Here’s an interesting experiment Google is making on its smart screens: entering voice commands without a hot word. A video detailing the feature has been shown on YouTube from Jan Borromeoosh, A Nest Home hacker with a proven track record of logging early smart display features before they’re announced.
Borromeoosh Nest Hub Max Somehow it’s in “Dogfood” mode, which means it receives early, non-generic designs from Google’s indoor smart presentation software only. A special menu called “Dogfood Features” lists the “Blue Steel” feature that allows the device to respond to commands without Having to say the important word “Hey Google” first – just say a command and it will respond. Boromeusz says the device will listen for commands after “detecting presence,” so if someone is in front of the screen, it will start answering questions.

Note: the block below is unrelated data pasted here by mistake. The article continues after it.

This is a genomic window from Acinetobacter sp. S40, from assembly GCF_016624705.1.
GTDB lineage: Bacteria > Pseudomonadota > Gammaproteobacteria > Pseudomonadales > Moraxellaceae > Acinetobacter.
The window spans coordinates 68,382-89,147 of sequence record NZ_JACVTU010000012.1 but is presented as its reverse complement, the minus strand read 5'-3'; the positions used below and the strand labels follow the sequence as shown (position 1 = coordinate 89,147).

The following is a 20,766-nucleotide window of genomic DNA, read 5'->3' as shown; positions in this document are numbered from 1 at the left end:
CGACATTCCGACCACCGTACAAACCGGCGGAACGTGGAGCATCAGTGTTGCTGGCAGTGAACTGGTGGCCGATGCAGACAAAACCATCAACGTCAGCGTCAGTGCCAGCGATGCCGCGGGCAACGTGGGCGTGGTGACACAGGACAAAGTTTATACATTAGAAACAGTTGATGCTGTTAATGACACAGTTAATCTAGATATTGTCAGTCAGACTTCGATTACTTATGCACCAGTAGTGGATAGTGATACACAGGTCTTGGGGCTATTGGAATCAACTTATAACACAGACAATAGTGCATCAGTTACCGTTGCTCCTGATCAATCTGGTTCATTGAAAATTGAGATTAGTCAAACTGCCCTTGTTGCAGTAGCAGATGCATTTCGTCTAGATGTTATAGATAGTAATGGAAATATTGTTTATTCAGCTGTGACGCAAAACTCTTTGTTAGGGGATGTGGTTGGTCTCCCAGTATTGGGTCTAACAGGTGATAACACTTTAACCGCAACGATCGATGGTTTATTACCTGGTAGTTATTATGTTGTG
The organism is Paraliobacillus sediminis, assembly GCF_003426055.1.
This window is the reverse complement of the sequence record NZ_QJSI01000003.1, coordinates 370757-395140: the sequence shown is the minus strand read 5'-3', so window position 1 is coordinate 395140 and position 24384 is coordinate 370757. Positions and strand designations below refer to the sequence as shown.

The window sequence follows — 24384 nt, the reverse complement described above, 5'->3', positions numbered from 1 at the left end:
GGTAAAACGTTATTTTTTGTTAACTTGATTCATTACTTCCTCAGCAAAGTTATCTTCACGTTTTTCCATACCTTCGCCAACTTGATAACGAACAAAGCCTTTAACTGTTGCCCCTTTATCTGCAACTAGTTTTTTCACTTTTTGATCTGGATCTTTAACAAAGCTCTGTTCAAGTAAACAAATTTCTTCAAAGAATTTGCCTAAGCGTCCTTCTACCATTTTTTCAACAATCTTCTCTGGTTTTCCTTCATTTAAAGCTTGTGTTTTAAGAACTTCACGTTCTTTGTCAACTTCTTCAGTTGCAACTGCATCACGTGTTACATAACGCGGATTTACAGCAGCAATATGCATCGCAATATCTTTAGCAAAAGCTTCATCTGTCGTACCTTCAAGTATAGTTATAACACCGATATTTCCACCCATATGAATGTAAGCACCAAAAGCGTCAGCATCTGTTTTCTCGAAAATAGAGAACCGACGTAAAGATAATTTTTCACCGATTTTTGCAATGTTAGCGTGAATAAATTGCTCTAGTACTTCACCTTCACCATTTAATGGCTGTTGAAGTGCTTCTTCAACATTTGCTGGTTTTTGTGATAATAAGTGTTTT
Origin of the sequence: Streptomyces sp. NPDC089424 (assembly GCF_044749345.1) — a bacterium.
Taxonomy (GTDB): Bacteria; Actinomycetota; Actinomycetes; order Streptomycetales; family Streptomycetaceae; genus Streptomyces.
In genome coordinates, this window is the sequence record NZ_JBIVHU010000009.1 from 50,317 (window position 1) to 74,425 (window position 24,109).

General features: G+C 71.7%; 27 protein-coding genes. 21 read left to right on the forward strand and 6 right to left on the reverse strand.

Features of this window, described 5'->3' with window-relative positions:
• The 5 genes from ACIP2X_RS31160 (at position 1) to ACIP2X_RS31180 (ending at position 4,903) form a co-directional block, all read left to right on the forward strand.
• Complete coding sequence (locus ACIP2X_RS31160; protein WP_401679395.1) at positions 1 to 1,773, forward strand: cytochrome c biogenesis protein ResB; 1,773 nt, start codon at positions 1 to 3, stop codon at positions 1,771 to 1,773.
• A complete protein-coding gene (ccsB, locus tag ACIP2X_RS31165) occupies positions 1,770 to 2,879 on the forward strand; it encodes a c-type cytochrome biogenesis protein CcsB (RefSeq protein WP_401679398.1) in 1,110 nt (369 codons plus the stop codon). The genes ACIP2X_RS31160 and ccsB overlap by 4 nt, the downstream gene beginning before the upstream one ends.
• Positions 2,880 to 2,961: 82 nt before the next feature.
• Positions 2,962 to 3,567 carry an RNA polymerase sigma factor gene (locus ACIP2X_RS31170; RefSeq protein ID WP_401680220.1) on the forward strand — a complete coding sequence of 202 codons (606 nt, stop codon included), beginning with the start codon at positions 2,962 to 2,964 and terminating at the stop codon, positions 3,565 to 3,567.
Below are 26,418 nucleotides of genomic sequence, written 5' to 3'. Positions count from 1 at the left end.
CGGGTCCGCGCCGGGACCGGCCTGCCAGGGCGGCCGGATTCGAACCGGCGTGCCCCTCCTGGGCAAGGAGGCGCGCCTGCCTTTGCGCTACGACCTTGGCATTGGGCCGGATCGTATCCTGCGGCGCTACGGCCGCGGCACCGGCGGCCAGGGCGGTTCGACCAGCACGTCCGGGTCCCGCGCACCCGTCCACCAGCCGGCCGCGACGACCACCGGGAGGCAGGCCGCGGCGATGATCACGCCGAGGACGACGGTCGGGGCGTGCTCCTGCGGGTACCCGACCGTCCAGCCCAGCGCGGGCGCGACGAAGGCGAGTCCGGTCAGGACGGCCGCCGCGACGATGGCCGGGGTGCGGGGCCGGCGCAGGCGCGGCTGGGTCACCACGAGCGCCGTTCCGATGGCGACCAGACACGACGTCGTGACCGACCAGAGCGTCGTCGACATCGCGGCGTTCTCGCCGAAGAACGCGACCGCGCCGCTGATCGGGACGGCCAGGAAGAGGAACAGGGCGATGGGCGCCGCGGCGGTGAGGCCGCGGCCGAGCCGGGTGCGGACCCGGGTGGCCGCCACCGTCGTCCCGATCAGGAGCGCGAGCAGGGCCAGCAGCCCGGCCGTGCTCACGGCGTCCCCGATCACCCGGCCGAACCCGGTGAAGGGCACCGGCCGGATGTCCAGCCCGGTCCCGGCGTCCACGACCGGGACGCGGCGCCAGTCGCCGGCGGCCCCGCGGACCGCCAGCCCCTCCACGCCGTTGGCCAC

Today Google voice command devices listen all the time, but only the important word “Hey Google”. Once this is detected, it will start processing additional orders. The more modern apps also use the important word as a breaking point to connect to the internet – “Hey Google” discovery is handled locally, and anything next will be downloaded, processed and stored on Google’s servers. Word Important also acts as a form of consent, not only by uploading the following words to the Internet, but also because allowing the device to listen all the time and respond to everything possible can be interpreted as something that would be annoying.
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